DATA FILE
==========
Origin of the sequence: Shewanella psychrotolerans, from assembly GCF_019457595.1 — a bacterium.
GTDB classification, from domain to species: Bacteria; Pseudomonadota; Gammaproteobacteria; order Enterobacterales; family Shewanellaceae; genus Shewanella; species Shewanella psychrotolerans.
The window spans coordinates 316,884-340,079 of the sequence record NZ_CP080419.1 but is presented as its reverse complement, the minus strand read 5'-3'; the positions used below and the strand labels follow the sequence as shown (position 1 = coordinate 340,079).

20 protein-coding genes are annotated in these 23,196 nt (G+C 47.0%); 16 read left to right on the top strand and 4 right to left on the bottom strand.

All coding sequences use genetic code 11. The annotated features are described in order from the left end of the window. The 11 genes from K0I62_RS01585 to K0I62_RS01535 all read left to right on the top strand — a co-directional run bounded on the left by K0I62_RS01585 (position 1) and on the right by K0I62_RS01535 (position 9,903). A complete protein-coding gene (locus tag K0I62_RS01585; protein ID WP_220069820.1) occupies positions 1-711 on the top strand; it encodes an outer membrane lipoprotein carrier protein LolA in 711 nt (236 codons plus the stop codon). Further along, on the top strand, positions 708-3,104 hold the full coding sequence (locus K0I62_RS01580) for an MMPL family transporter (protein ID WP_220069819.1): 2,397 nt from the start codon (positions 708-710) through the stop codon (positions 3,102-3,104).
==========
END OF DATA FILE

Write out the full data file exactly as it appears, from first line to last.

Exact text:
Origin of the sequence: Shewanella psychrotolerans, from assembly GCF_019457595.1 — a bacterium.
GTDB classification, from domain to species: Bacteria; Pseudomonadota; Gammaproteobacteria; order Enterobacterales; family Shewanellaceae; genus Shewanella; species Shewanella psychrotolerans.
The window spans coordinates 316,884-340,079 of the sequence record NZ_CP080419.1 but is presented as its reverse complement, the minus strand read 5'-3'; the positions used below and the strand labels follow the sequence as shown (position 1 = coordinate 340,079).

20 protein-coding genes are annotated in these 23,196 nt (G+C 47.0%); 16 read left to right on the top strand and 4 right to left on the bottom strand.

All coding sequences use genetic code 11. The annotated features are described in order from the left end of the window. The 11 genes from K0I62_RS01585 to K0I62_RS01535 all read left to right on the top strand — a co-directional run bounded on the left by K0I62_RS01585 (position 1) and on the right by K0I62_RS01535 (position 9,903). A complete protein-coding gene (locus tag K0I62_RS01585; protein ID WP_220069820.1) occupies positions 1-711 on the top strand; it encodes an outer membrane lipoprotein carrier protein LolA in 711 nt (236 codons plus the stop codon). Further along, on the top strand, positions 708-3,104 hold the full coding sequence (locus K0I62_RS01580) for an MMPL family transporter (protein ID WP_220069819.1): 2,397 nt from the start codon (positions 708-710) through the stop codon (positions 3,102-3,104).